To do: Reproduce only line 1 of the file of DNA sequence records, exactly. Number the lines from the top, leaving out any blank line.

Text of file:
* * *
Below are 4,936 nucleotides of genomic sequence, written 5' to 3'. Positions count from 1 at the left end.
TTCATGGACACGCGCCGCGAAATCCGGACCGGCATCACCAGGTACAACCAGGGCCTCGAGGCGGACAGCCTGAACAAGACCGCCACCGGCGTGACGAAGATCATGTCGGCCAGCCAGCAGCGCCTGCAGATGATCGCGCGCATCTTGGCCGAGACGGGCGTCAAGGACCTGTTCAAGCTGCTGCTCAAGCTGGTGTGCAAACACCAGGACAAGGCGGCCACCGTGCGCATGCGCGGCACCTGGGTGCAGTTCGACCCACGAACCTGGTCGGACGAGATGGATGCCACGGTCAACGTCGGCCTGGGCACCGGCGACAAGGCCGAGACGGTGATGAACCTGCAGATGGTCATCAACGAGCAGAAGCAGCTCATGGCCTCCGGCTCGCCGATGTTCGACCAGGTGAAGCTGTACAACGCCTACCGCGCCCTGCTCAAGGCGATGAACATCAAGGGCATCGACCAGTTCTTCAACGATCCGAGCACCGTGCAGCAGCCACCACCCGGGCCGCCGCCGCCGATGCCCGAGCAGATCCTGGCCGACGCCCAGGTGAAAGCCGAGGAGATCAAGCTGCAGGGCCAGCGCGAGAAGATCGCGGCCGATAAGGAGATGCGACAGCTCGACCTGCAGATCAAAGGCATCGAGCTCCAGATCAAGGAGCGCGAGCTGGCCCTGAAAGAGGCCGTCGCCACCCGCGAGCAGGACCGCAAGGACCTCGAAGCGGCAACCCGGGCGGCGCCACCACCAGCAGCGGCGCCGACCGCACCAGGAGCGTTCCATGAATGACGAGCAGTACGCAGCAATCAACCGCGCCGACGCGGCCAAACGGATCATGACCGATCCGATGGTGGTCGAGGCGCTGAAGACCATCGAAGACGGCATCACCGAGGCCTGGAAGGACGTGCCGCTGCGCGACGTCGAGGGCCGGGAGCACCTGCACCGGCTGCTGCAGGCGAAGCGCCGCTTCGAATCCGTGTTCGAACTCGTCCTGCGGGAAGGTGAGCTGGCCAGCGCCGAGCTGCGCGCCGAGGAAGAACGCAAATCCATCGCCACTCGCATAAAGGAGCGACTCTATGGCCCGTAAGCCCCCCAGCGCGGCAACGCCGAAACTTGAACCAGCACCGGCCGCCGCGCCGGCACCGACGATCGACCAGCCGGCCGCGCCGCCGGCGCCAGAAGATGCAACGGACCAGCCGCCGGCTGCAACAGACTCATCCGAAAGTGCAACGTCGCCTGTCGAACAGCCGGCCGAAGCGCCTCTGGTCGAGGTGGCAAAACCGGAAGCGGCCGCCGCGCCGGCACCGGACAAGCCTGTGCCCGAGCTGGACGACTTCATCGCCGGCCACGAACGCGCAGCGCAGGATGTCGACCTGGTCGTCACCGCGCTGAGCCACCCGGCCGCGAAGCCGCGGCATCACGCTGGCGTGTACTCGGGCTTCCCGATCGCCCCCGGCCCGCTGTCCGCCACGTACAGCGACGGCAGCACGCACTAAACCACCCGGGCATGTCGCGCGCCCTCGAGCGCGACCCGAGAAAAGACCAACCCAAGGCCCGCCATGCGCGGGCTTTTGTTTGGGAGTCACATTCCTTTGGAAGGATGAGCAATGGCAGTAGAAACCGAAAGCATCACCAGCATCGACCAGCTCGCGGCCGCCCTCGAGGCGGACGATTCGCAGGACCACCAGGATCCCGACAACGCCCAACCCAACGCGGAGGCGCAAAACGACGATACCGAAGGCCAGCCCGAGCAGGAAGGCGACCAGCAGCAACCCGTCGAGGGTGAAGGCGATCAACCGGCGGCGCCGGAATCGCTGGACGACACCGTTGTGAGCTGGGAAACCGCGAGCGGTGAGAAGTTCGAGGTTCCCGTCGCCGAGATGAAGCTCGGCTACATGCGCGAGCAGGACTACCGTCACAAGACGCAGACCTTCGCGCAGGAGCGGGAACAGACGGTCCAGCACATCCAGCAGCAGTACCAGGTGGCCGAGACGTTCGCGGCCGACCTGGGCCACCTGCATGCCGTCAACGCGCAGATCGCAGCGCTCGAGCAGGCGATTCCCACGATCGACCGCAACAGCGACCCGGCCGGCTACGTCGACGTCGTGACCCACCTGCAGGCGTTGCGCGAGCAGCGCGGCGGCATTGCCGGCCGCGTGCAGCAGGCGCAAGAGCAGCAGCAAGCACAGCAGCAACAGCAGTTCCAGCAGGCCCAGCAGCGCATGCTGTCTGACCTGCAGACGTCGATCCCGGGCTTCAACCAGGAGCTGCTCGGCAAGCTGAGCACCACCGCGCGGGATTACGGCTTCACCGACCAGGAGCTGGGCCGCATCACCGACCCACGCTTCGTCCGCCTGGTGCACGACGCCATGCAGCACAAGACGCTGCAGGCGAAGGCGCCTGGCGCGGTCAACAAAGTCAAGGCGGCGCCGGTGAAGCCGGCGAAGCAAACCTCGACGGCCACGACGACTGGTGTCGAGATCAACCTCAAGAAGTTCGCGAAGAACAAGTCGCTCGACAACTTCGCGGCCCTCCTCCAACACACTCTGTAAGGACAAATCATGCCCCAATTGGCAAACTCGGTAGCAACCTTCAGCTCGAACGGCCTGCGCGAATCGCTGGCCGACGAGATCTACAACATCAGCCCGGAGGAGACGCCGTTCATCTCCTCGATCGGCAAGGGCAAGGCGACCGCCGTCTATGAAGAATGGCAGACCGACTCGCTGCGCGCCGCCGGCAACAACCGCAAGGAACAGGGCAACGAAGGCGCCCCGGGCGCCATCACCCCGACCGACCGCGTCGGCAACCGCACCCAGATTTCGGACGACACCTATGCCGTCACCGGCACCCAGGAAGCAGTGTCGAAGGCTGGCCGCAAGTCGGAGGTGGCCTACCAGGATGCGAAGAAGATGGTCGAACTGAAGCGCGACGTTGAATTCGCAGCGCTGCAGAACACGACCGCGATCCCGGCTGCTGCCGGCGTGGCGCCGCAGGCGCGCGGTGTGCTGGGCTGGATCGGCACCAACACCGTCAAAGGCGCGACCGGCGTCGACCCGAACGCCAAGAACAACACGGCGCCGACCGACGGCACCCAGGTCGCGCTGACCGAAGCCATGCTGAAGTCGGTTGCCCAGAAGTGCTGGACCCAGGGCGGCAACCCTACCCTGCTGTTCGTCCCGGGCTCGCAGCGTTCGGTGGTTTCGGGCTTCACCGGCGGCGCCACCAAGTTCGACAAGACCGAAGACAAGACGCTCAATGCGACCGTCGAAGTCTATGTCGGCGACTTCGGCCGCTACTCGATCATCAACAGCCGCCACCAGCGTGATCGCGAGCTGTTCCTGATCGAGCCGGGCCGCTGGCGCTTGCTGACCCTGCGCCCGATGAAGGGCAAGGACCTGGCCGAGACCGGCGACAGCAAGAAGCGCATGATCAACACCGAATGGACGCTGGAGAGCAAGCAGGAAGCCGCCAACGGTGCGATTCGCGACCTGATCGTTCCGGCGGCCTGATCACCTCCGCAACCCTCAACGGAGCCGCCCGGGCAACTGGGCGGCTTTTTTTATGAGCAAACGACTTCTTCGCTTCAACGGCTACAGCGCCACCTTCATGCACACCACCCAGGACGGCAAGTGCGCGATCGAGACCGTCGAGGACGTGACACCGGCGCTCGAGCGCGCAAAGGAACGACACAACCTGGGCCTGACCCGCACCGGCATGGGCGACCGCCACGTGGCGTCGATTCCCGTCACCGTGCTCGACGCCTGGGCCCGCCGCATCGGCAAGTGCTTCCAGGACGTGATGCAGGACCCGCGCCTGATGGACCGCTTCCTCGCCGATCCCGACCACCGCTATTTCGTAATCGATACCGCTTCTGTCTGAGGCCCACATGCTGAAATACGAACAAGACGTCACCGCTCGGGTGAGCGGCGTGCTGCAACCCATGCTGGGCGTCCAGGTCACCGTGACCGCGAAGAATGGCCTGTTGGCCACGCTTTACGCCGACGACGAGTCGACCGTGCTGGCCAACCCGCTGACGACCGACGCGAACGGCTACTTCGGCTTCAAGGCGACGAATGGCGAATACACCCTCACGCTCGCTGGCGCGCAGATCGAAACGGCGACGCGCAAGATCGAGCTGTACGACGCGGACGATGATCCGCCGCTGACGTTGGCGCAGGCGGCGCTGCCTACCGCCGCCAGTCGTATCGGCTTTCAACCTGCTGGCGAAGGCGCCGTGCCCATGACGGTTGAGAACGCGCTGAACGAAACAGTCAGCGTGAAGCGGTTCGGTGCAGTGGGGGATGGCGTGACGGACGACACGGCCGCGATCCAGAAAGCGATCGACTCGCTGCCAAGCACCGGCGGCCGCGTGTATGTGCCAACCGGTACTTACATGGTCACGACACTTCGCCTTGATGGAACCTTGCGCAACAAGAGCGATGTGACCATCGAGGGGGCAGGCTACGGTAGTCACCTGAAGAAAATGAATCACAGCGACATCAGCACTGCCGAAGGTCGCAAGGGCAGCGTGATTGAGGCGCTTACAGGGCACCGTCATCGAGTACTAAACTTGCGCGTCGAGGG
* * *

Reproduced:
Below are 4,936 nucleotides of genomic sequence, written 5' to 3'. Positions count from 1 at the left end.